Wednesday, April 10, 2013

Yesterday I went to my  first bee "trap out".

During the spring and summer, bee keepers will be asked to come to peoples property to remove bees.
Which is a good thing. I imagine not too long ago folks probably just reached for a can of Raid or such to kill the bees.

Fortunately these days people are realizing that these creatures are very important and  for the most part want them removed and not killed.

So what happens is this;
Mrs. Brown or whoever, realizes she has a bee colony on her property. She is afraid some one is going to
be stung and she will get sued. (really, that's the truth). She calls a bee group and tells them where the bees are and someone in the group goes to take care of the problem.

If the bees are someplace the bee keeper can get into he or she will perform what is called a "cut out".
They will cut the comb and tie the pieces into a bee box, find the queen and take home a new colony for themselves. Basically it is just moving the entire colony intact more or less.

A trap out is different. If the bees are located someplace that can not be accessed, like a wall or a tree that the owner does not want removed the bees or as many as they can "trap out" need to be removed and the hive stays behind and sealed up.

That was the case with these bees. They were in a tree and there was no way to get to the entire hive.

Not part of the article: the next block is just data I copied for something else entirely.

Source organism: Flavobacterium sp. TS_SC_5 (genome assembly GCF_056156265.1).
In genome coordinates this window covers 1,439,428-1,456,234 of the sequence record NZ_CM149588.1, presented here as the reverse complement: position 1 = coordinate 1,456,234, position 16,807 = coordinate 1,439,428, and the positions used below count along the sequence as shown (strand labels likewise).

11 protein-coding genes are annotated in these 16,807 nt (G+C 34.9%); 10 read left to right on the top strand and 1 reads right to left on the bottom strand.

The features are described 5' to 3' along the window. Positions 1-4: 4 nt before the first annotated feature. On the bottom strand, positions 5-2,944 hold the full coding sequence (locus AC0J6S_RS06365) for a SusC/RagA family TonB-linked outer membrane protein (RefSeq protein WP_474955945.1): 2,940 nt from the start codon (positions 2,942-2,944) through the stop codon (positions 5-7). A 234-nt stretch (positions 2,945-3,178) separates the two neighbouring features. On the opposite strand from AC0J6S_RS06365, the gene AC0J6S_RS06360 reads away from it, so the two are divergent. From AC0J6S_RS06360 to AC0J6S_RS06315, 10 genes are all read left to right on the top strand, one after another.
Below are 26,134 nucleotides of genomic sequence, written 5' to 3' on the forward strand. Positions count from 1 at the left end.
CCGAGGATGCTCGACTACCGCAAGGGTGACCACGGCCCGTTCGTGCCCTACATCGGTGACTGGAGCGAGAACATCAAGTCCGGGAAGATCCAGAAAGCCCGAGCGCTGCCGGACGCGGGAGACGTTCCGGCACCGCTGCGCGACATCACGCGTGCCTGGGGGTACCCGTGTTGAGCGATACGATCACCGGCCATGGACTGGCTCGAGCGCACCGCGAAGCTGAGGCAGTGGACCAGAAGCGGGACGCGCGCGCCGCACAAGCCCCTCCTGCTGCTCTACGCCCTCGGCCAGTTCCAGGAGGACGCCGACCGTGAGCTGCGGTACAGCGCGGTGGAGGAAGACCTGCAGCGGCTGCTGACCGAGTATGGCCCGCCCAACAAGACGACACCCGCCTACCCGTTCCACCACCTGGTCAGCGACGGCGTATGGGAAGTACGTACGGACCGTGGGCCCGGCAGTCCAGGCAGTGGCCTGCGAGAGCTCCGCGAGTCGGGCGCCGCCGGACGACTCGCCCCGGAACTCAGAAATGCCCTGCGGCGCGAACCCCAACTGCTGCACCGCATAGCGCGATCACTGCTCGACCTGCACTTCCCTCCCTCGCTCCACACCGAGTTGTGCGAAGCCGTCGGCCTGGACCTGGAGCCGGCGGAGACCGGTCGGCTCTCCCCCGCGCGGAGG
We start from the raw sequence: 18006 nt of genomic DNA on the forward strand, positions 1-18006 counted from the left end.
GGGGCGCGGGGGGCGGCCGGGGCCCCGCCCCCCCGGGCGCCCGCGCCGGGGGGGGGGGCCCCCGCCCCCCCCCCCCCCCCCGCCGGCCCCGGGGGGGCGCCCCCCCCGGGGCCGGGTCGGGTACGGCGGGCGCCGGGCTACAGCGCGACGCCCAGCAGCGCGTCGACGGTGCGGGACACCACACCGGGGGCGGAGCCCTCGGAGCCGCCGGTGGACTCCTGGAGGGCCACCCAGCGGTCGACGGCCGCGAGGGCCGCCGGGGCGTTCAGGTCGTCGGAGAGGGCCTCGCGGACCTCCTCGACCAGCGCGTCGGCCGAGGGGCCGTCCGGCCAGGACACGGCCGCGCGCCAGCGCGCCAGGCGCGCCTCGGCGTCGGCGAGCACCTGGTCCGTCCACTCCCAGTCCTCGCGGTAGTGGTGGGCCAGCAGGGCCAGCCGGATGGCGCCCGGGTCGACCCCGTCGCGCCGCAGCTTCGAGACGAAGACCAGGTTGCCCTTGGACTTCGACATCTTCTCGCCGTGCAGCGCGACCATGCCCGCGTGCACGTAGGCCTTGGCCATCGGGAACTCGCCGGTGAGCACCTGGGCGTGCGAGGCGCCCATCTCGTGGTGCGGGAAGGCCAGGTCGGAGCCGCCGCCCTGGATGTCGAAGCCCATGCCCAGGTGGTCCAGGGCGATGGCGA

So we put out an empty bee box with frames, inside we placed unpasturized honey and a wooden
stick with a drop of lemon grass oil ( bees love lemon grass oil).

Next we placed a cone with a one way door on it at the entrance to the bees hive.
As foragers left they were not able to enter the hive again.
All went well until the cone was in place.... as more and more bees left the hive and others began to return with their nectar and pollen and were unable to return to their hive the place filled with bees, none too happy.

At this point, for some reason, (actually because I had been there for over an hour and had to get home), I decided to leave. I walked about 20 feet away, and began to remove my veil, and then of course I got stung.
The worst sting yet, on my nose. I could feel the poison working through my sinuses, it hurt!!!!

I rushed home to take some medication and put clay on the sting, but I swelled like a pig anyway.

So sweet of my husband to take my photo!
Hopefully the bees will move into their new box. Today is rainy and cold and they are in for a really hard time. As it is, the queen and her attendants will be sealed up in their hive in few days. She will not leave the hive unless they swarm. The bees that move into the new box will be given a frame with brood from another hive, they will rear themselves a new queen and there will be a new colony started.

I must say, it was an educational experience, I learned how to do a trap out, and to not rush with taking off
my veil!

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